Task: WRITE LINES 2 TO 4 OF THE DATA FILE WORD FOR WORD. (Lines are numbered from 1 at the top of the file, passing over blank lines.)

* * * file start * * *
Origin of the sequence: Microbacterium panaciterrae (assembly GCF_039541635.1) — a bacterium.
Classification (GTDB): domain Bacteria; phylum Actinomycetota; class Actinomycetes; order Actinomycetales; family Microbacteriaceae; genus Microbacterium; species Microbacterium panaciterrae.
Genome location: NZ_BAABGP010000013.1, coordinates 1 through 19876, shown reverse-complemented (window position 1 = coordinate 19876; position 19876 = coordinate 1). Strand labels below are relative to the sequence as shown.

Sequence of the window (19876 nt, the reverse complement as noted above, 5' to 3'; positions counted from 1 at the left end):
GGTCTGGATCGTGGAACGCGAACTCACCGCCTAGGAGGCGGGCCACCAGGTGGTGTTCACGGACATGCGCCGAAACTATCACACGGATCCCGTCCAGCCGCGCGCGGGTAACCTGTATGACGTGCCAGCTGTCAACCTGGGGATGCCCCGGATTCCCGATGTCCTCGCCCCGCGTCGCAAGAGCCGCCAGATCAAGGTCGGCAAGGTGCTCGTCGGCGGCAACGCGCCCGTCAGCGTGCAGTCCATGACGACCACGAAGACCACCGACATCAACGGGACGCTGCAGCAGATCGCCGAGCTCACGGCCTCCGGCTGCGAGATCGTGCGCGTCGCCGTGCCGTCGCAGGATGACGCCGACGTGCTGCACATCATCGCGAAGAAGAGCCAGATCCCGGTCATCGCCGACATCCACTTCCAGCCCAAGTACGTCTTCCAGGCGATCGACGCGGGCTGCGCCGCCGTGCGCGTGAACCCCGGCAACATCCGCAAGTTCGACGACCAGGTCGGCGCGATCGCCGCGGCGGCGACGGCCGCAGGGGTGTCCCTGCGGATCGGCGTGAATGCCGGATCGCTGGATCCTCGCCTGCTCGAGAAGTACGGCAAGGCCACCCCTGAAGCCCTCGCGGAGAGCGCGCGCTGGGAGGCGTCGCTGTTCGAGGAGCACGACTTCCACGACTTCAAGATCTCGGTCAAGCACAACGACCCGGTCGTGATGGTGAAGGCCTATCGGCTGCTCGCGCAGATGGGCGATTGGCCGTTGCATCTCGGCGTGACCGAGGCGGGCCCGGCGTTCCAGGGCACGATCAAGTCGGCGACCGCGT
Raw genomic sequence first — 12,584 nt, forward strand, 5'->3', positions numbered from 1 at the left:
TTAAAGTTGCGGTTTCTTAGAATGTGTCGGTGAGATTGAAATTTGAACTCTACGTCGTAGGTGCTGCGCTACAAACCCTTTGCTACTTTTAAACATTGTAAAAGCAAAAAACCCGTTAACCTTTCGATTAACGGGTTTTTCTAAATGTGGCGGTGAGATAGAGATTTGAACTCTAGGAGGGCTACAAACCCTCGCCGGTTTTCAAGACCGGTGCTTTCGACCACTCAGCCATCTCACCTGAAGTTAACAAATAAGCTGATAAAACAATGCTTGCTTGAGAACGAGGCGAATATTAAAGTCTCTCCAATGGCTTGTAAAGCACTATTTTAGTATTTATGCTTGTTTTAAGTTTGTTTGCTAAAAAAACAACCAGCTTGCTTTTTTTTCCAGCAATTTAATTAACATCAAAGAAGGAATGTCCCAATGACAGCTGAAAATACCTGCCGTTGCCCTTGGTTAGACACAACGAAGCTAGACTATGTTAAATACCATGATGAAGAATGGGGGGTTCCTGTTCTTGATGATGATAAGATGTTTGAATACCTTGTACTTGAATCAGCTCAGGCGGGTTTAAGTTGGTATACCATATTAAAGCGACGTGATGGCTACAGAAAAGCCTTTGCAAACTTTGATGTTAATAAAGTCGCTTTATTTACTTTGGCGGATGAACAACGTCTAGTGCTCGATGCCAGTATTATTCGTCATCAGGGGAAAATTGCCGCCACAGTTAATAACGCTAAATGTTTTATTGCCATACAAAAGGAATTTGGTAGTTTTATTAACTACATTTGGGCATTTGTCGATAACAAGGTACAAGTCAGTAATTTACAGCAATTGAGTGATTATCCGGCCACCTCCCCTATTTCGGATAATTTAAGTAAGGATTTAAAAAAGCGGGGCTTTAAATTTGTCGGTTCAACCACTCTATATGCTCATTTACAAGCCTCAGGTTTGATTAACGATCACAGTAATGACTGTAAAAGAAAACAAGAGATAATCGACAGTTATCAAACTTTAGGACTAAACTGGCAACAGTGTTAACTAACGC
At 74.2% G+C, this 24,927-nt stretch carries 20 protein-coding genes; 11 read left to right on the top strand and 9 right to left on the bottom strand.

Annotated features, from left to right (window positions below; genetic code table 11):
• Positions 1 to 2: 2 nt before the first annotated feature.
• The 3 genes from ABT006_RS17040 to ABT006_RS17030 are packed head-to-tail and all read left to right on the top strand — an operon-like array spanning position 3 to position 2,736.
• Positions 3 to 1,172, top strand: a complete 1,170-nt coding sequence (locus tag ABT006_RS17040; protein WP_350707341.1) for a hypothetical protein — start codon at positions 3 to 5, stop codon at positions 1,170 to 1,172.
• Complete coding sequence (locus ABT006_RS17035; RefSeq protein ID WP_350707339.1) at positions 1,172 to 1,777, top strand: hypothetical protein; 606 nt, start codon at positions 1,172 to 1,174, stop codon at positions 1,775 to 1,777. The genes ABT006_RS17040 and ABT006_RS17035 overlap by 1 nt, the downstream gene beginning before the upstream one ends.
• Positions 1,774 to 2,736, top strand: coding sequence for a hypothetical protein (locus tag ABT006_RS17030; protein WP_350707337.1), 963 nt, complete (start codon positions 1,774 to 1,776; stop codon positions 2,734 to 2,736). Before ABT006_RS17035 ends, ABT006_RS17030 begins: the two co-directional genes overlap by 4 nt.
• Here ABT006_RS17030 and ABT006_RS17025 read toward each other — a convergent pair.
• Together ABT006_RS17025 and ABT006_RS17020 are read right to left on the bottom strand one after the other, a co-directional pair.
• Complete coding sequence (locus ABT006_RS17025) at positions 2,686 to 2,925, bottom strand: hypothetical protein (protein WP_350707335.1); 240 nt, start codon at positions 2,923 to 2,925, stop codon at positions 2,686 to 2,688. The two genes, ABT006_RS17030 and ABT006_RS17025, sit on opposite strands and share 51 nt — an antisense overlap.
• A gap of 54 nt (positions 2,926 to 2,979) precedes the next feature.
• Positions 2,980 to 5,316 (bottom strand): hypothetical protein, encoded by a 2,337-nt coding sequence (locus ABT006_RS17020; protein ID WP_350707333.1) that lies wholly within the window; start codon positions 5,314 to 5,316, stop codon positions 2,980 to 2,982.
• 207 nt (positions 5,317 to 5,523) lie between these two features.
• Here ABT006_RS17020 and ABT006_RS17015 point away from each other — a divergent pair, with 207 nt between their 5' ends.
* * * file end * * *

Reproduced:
Classification (GTDB): domain Bacteria; phylum Actinomycetota; class Actinomycetes; order Actinomycetales; family Microbacteriaceae; genus Microbacterium; species Microbacterium panaciterrae.
Genome location: NZ_BAABGP010000013.1, coordinates 1 through 19876, shown reverse-complemented (window position 1 = coordinate 19876; position 19876 = coordinate 1). Strand labels below are relative to the sequence as shown.

Sequence of the window (19876 nt, the reverse complement as noted above, 5' to 3'; positions counted from 1 at the left end):